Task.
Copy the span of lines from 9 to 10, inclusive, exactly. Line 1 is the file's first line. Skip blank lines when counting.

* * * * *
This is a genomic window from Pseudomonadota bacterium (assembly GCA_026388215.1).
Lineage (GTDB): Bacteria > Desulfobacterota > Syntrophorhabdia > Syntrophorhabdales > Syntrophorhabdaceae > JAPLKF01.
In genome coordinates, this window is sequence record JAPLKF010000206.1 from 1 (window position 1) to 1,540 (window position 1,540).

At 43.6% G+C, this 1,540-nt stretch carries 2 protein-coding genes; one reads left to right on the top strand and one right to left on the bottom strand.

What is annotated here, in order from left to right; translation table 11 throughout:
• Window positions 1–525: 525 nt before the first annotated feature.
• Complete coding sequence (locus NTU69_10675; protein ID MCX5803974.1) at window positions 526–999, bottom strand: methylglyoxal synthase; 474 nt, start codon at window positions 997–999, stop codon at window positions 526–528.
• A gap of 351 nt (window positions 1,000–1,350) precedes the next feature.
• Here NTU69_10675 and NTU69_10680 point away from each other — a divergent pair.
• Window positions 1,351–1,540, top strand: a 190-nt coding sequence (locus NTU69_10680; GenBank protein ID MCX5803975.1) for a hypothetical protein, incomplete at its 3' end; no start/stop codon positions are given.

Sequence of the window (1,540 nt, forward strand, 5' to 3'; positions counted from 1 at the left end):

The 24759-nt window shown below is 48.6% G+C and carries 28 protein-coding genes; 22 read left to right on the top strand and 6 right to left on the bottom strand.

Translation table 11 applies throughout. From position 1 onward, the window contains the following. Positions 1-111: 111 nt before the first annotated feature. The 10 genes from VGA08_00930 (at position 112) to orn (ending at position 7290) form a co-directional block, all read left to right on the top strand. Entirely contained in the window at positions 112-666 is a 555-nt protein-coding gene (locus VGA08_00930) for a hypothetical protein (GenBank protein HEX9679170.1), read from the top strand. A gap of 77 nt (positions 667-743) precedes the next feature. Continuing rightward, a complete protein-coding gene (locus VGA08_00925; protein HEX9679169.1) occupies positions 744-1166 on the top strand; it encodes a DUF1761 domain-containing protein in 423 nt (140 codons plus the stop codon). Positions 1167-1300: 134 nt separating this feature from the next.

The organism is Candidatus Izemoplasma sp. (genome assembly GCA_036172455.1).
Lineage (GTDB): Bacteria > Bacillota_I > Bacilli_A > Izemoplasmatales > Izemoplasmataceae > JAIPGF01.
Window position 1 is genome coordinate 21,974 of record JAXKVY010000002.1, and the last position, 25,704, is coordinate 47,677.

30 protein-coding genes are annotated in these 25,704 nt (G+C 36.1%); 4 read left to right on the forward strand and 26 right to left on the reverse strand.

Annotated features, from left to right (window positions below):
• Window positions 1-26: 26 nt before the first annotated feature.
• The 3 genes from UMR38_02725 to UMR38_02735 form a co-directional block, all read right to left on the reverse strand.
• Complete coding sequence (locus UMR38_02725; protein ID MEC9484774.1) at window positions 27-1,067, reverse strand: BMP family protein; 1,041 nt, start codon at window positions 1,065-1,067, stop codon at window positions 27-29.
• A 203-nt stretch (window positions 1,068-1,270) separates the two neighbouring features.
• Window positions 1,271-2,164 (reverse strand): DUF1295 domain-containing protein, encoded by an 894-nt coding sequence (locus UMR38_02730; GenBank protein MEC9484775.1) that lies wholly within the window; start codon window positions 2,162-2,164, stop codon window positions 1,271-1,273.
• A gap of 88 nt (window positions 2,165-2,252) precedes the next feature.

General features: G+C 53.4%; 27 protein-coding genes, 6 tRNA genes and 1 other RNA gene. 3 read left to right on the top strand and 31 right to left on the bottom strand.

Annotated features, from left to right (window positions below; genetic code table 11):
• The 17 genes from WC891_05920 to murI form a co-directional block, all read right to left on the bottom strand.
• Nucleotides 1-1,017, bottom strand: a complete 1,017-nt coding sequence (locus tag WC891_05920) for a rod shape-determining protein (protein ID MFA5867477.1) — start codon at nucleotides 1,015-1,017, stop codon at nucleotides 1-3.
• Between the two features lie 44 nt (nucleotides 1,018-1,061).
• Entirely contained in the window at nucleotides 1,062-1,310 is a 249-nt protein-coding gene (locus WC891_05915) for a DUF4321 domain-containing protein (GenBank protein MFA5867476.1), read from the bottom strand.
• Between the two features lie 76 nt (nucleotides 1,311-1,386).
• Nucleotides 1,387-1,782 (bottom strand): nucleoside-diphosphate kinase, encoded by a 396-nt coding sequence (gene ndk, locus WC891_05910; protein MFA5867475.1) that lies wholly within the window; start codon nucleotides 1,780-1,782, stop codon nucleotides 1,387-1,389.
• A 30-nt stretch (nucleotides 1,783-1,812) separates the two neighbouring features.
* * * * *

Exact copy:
• Here NTU69_10675 and NTU69_10680 point away from each other — a divergent pair.
• Window positions 1,351–1,540, top strand: a 190-nt coding sequence (locus NTU69_10680; GenBank protein ID MCX5803975.1) for a hypothetical protein, incomplete at its 3' end; no start/stop codon positions are given.